By Bradley Griffith
Are you willing to suspend your disbelief? If you want to enjoy “Doctor Strange” you will need to open your mind and accept the movie for what it is, a mystical superhero story that is a leap into uncharted territory for Marvel Studios.
Dr. Stephen Strange (Benedict Cumberbatch) is one of the world’s finest neurosurgeons. He takes on the most challenging patients that no one else in the world can help. He’s brash, arrogant, brilliant, and extremely talented. He loves his career and his fast-paced and luxurious lifestyle.
His entire life comes crashing to a halt late one night when he has a horrific car crash. Miraculously, he has no life-threatening injuries. He’s alive and breathing. But when he wakes after surgery he realizes that his career as a neurosurgeon has come crashing to a halt. Both of his hands were extensively damaged in the accident and he wakes to multiple rods and pins in each of his hands.
Strange is devastated. His entire life was built around the use of his hands. Before he was a maestro in the operating room. Now, after rigorous physical therapy his hands can barely hold a pen to write his own name. He tries every treatment in the world to repair his hands, but they still tremble with only the slightest use. In desperation, he travels to Katmandu, Nepal seeking the aid of eastern medicine. What he finds instead is enlightenment.
Strange meets the Ancient One (Tilda Swinton), a sorcerer who offers to train Strange in the ways of the universe, but only if he is willing to set aside his ego and open his mind and eyes to the reality of many different universes. Strange agrees and begins his training under the Ancient One and another sorcerer, Mordo (Chiwetal Ejiofor). He learns that while the Avengers protect the world from physical threats, the sorcerers protect the world from more mystical threats.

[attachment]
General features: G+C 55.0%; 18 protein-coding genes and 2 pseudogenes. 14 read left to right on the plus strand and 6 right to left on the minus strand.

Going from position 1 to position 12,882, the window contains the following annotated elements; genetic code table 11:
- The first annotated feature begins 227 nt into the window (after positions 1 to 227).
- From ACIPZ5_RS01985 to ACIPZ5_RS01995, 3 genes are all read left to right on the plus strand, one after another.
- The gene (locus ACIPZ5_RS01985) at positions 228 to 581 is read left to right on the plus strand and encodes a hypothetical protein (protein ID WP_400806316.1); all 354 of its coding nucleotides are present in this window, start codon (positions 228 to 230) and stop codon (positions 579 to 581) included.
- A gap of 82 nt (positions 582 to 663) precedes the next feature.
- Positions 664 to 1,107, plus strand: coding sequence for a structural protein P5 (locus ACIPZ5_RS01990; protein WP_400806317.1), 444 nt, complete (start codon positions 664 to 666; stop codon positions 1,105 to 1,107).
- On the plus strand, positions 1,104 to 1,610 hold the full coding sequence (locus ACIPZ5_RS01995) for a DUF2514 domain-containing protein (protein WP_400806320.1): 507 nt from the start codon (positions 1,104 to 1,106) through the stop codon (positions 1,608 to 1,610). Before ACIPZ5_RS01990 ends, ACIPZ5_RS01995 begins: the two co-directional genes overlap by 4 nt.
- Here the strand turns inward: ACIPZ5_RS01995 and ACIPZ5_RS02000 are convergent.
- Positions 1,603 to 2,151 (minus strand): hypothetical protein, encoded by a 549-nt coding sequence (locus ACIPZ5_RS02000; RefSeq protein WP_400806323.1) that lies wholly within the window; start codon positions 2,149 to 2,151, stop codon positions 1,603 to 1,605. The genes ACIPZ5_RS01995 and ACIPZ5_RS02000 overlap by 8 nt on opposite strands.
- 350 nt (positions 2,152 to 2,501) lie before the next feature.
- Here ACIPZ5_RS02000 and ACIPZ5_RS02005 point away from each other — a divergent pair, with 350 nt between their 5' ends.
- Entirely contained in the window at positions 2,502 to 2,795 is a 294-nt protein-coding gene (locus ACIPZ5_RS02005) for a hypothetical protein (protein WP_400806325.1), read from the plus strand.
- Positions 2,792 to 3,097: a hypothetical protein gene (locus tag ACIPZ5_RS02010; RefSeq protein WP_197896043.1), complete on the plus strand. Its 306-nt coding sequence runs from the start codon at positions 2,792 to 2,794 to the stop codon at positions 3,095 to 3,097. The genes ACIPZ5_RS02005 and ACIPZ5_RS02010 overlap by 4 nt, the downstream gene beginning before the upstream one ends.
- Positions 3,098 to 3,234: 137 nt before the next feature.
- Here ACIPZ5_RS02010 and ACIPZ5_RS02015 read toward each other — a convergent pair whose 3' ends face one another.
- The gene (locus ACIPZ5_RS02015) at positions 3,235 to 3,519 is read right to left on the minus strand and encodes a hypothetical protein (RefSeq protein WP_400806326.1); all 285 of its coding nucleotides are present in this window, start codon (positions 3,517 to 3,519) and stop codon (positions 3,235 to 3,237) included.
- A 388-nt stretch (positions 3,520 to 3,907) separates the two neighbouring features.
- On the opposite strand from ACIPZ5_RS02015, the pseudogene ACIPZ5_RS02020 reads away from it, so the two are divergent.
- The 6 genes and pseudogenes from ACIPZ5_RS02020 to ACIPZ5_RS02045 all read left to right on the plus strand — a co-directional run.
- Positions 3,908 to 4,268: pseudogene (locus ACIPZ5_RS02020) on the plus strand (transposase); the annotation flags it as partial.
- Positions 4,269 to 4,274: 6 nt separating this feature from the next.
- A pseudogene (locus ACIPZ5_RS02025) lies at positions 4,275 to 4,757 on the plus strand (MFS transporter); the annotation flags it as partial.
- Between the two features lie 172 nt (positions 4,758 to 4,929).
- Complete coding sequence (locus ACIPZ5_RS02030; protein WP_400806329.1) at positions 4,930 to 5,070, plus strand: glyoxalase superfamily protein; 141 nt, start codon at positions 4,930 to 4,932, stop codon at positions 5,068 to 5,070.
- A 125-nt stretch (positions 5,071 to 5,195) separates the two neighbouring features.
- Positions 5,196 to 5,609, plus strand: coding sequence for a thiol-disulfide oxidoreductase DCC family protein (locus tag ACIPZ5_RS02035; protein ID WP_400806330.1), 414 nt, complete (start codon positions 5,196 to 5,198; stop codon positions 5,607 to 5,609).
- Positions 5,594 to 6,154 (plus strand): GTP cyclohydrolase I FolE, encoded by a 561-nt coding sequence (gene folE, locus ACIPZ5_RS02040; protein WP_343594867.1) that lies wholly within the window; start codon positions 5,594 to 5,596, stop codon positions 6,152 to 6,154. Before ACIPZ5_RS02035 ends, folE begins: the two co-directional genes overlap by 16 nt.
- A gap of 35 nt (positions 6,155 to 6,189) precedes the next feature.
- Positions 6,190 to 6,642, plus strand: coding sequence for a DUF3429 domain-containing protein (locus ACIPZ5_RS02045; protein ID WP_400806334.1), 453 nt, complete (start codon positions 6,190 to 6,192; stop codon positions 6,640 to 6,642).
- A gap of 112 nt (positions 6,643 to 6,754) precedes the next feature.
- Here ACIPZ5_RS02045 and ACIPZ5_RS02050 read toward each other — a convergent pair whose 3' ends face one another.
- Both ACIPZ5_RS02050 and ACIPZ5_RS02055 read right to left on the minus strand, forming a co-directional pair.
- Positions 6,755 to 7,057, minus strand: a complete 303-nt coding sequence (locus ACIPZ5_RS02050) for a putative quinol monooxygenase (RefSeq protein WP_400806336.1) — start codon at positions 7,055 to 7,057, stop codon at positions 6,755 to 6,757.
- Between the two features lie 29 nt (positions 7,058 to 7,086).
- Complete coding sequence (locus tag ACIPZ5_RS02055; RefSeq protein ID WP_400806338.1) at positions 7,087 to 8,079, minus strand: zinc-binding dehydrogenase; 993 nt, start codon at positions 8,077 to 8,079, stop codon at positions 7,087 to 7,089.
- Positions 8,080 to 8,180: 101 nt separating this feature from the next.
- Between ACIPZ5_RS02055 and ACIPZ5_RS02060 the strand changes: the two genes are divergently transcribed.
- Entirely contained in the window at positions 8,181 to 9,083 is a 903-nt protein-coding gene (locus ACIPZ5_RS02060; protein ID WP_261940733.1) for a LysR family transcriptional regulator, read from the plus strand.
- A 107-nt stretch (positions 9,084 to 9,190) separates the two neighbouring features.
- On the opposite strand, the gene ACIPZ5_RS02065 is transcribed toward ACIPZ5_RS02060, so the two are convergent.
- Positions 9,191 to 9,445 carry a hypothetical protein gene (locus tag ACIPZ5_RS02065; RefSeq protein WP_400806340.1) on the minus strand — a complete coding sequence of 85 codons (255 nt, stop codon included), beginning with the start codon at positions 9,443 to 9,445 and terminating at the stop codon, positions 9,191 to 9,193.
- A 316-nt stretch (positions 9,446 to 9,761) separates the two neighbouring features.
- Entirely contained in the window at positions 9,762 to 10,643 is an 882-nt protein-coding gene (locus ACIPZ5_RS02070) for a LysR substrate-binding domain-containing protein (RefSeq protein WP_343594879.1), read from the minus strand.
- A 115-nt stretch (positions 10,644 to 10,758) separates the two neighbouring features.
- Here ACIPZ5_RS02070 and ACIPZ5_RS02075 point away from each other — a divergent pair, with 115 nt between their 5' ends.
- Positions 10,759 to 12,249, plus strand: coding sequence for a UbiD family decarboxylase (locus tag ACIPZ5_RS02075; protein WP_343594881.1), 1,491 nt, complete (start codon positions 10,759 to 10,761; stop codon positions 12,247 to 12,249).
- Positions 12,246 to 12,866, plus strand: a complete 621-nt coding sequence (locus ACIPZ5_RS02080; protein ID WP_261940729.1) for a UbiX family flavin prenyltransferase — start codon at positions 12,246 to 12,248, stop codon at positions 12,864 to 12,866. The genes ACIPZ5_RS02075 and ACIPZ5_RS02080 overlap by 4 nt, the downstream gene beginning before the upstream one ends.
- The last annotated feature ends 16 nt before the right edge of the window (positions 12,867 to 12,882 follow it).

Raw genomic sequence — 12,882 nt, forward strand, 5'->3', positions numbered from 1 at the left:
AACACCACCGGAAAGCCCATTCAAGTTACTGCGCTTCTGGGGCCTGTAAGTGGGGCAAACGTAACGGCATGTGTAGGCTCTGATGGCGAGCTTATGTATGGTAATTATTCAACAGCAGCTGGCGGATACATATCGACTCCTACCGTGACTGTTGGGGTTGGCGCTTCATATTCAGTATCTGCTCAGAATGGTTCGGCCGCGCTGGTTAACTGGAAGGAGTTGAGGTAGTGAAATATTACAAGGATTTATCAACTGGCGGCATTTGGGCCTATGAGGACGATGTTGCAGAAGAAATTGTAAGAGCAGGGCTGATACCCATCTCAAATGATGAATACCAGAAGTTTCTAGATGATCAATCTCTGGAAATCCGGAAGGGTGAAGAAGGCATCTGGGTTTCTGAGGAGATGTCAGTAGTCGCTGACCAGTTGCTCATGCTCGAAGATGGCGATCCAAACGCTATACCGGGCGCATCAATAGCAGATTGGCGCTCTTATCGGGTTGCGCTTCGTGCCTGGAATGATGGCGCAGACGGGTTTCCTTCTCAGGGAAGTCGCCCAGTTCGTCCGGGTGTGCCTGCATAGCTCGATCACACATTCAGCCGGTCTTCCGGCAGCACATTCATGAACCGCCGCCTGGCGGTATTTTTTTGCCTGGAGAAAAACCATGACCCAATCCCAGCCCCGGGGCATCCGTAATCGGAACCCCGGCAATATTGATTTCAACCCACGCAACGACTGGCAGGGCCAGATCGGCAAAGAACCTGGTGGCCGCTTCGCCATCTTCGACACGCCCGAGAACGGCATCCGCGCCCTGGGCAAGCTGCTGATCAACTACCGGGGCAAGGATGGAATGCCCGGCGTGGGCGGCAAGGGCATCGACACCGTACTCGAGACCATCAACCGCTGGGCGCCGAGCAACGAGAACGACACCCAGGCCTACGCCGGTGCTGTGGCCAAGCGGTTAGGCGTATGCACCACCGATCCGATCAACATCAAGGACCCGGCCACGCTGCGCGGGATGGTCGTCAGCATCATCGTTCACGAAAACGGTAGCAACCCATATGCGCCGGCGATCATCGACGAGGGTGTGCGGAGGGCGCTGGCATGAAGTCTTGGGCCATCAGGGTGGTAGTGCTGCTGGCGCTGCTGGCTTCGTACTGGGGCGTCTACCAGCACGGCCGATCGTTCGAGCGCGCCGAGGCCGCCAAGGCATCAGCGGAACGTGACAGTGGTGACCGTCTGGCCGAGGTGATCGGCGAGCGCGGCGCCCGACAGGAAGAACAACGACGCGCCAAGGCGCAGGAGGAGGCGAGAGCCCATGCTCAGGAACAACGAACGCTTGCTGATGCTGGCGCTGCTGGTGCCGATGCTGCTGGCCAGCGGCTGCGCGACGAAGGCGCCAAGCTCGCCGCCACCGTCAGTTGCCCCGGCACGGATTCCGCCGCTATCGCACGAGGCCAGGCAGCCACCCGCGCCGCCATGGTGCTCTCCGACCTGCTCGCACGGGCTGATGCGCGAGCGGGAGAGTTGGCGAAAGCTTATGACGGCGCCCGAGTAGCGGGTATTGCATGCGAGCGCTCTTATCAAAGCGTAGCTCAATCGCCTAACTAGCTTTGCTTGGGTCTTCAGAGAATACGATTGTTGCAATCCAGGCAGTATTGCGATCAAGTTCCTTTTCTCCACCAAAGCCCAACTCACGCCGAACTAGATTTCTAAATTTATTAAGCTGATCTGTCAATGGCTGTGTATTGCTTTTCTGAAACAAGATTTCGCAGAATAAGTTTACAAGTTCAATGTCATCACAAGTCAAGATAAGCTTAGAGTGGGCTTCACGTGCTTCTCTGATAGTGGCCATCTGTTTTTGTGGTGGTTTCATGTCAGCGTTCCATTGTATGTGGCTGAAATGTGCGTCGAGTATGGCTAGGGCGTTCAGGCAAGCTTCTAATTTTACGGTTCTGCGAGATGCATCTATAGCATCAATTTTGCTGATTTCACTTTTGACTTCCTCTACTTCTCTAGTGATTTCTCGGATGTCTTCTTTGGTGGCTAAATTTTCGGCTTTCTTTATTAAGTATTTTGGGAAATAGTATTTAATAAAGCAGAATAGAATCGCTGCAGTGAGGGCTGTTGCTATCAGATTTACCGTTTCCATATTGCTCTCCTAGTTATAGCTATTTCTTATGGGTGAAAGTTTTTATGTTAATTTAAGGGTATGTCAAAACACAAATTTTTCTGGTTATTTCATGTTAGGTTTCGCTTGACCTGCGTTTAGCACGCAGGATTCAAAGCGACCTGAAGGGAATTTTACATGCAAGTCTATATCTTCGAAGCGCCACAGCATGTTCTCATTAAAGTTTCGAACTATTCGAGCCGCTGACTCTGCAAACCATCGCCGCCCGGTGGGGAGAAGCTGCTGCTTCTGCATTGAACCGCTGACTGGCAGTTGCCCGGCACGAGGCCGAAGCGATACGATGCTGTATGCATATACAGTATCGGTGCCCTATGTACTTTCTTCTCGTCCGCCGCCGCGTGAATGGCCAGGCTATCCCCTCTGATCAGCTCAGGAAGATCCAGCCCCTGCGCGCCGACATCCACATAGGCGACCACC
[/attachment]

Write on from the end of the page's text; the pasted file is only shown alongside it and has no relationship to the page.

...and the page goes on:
Strange is unwittingly cast into the middle of the battle between the sorcerers and Kaecilius (Mads Mikkelsen). Kaecilius is a former student of the Ancient One who went rogue and took his followers with him. He wants to bring dark powers to destroy the Earth. As you may expect, Strange is the only one who can stop him.
I went into the movie knowing nothing about Dr. Strange other than what has been shown in the trailers for the movie. What I found was a visual feast for your eyes. The sorcerers can open portals to travel to other parts of the planet in a single step and the Ancient One and Kaecilius have the ability to bend space and matter to suit their needs. The resulting product is several scenes that resemble those in “Inception” with entire cities folding in on themselves. If you want to see this movie do yourself a favor and watch it on the big screen where you can get maximum enjoyment of the special effects.
The entire cast of the movie performs well. While Benedict Cumberbatch is more than adequate as the title character, it’s Tilda Swinton and Mads Mikkelsen that shine the brightest. Mikkelsen’s career has been on an upward swing since he appeared as the villain in “Casino Royale” opposite Daniel Craig’s James Bond. He’s great at playing the bad guy, and “Doctor Strange” is no exception. As for Swinton’s performance, it’s safe to say that no one else currently in Hollywood could have successfully pulled off the role of the Ancient One.
The plot of the movie is unusual, to say the least. In addition to the “strange” storyline and the trippy special effects, fans of action movies will be happy to know that there is plenty of hand-to-hand combat and magical battles between the good and evil sorcerers. While Strange battles what amounts to invisible enemies from other dimensions, there is also a fair amount of unexpected humor to balance the mind-bending aspects of the story.
“Doctor Strange” will never be voted the best Marvel movie, but if you’re looking for something different at the theater, something that will challenge your idea of reality and provide action and humor along the way, this movie is your best bet.
Rated PG-13 for sci-fi violence and action throughout and an intense crash sequence.